Billy Hamilton, the speedster from Taylorsville, is on the move again. The New York Mets have traded for the veteran center fielder, who had been in San Francisco’s alternate camp. Hamilton is valued for his defense and speed on the bases, a skill that has gained importance with the new extra-inning rule in MLB this season. “The guy is incredible, and he’s got tons of energy,” Mets pitcher Jared Hughes, who played with Hamilton in Cincinnati, told the New York Post. “He’s a good influence in the clubhouse. Everybody loves him.” Hamilton, a .242 career hitter with 299 steals, came up with the Reds in 2013 and spent last season with Kansas City and Atlanta. He joins fellow Mississippi native Brian Dozier (Tupelo/Fulton) on the Mets’ active roster. … Former George County High standout Justin Steele, a left-hander, has been added to the Chicago Cubs’ 30-man roster. Steele, a fifth-round pick in 2014, has not pitched above Double-A. He has a 3.62 career ERA.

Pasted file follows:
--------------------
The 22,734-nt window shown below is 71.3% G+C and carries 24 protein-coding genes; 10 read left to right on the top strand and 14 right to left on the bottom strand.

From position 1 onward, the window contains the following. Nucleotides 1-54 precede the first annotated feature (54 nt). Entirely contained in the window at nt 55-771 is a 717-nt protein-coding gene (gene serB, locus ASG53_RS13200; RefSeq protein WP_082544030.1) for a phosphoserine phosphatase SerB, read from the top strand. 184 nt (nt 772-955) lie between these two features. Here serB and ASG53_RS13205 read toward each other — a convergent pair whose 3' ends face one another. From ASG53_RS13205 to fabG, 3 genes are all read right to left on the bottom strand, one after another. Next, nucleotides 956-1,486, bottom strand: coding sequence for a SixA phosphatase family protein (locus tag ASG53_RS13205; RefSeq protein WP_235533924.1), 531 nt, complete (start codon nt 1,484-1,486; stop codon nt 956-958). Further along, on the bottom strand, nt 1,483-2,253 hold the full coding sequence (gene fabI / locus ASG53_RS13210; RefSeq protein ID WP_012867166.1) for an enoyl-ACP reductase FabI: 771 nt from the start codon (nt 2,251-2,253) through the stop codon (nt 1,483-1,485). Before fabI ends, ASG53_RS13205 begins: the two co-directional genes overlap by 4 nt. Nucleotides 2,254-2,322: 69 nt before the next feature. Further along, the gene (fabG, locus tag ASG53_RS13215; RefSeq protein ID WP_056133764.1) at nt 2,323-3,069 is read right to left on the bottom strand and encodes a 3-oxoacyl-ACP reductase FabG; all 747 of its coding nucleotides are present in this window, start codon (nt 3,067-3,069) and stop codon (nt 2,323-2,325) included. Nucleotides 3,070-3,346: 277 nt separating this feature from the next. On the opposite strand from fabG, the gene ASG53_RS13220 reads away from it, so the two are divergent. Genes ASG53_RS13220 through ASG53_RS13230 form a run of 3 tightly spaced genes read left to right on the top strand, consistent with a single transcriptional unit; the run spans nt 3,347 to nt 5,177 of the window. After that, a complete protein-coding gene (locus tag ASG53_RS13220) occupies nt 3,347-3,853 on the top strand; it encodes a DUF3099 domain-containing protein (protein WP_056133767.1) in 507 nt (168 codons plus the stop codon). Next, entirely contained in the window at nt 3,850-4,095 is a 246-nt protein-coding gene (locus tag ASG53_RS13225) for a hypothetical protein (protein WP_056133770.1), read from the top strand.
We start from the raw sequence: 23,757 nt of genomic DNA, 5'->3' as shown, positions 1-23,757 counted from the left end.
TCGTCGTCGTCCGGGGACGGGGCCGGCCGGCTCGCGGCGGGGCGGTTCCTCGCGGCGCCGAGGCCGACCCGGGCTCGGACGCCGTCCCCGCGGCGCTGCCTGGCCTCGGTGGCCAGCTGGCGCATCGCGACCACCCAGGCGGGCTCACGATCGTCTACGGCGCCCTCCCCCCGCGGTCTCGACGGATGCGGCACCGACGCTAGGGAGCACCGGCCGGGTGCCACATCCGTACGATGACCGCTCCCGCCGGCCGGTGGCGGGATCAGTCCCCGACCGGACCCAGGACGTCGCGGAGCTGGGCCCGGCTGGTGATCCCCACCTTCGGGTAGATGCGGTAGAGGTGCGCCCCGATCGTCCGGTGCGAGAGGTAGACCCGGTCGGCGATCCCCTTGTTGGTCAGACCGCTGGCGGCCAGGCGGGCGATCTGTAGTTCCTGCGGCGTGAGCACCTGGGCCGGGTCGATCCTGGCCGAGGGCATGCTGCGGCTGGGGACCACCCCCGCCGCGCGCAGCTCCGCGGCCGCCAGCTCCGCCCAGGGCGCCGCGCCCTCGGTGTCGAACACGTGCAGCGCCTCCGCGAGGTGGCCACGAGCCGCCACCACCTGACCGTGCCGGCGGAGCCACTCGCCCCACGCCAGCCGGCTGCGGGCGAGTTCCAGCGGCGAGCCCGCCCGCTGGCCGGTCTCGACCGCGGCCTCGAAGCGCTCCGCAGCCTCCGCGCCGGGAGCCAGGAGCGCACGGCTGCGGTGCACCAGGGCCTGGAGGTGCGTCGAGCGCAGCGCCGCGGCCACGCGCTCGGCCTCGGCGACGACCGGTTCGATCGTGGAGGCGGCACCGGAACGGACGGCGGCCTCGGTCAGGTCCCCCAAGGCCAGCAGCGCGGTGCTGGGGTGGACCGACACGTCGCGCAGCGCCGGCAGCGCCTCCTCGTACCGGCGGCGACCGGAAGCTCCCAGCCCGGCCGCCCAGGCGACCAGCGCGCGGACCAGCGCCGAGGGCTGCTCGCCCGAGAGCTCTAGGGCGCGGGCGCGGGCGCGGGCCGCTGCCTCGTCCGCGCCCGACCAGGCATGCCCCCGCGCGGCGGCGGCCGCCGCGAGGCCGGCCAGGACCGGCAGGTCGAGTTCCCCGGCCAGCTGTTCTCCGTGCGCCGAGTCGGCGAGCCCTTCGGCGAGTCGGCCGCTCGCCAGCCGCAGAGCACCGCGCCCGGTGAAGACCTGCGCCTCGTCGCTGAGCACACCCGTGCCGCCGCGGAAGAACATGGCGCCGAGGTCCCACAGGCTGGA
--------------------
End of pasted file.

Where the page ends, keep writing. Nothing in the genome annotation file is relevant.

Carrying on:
Today’s challenge is to build a player. Drawing from the pool of Mississippi-born big leaguers, put together a Super Player based on the five tools scouts evaluate in a position player. Those are hit, hit for power, field, throw and run. Start with the latter, which might be the easiest call here. Taylorsville’s Billy Hamilton, currently signed to a minor league contract with San Francisco, is one of the fastest to ever play the game, a modern day equivalent of Starkville native Cool Papa Bell, the Negro Leagues legend and Hall of Famer. Hamilton has 299 career steals in his seven MLB seasons and holds the all-time pro record with 155 bags in the minors in 2012. Check. Hamilton also is a standout defender in center field, but Jackson native Chet Lemon arguably was better. Lemon, who played from 1975-90, recorded 509 putouts in center field for Detroit in 1977 to set a major league record. He had three more as a right fielder that year, and that 512 total ranks as the fourth-most all-time in a single season. Lemon ranked among the top 10 center fielders in putouts in a season seven times and among the fielding percentage leaders five times. No less an authority than Sparky Anderson called Lemon the best center fielder he had ever seen. Good enough. When it comes to throwing ability, one can’t go wrong with Grenada native Dave Parker. Anecdotal evidence: His throw from right field to nail a runner at the plate in 1979 All-Star Game is widely regarded as one of the most jaw-dropping ever. When players dared run on him, Parker made them pay. A three-time Gold Glover, he recorded 143 assists – 26 in 1977 alone — over a 19-year career from 1973-91, though he played little outfield the last four years. The best hitter, based on average alone, among Mississippi natives is Buddy Myer, the Ellisville native who played from 1925-41. A lefty-swinging singles hitter, Myer batted .302 for his career and won a batting title with a .349 mark in 1935. Gulfport’s Gee Walker, who played from 1931-45, batted .294, including a single-season best of .353 in 1936. Among more recent players, the best hitter is, surprisingly enough, Dmitri Young, the big (6 feet 2, 295 pounds) switch-hitter from Vicksburg who batted .291 from 1996-2008. He had more pop, with 171 career homers, than Myer or Walker, but for just pure hitting, Myer is the pick. When it comes to raw power, there are several great candidates, from Parker to George Scott to Ellis Burks to Hunter Renfroe. But, from many accounts, there was something special about the threat that Luke Easter brought to the plate. The 6-4, 240-pound Easter, from Jonestown, clubbed 93 big league homers in the 1950s and another 247 in a long minor league career. He hit some legendary bombs, including a 500-footer in Buffalo’s Offermann Stadium and a 477-footer in Cleveland’s Municipal Stadium. So, that’s Hamilton’s wheels, Lemon’s glove, Parker’s hose, Myer’s bat and Easter’s power. A star is born.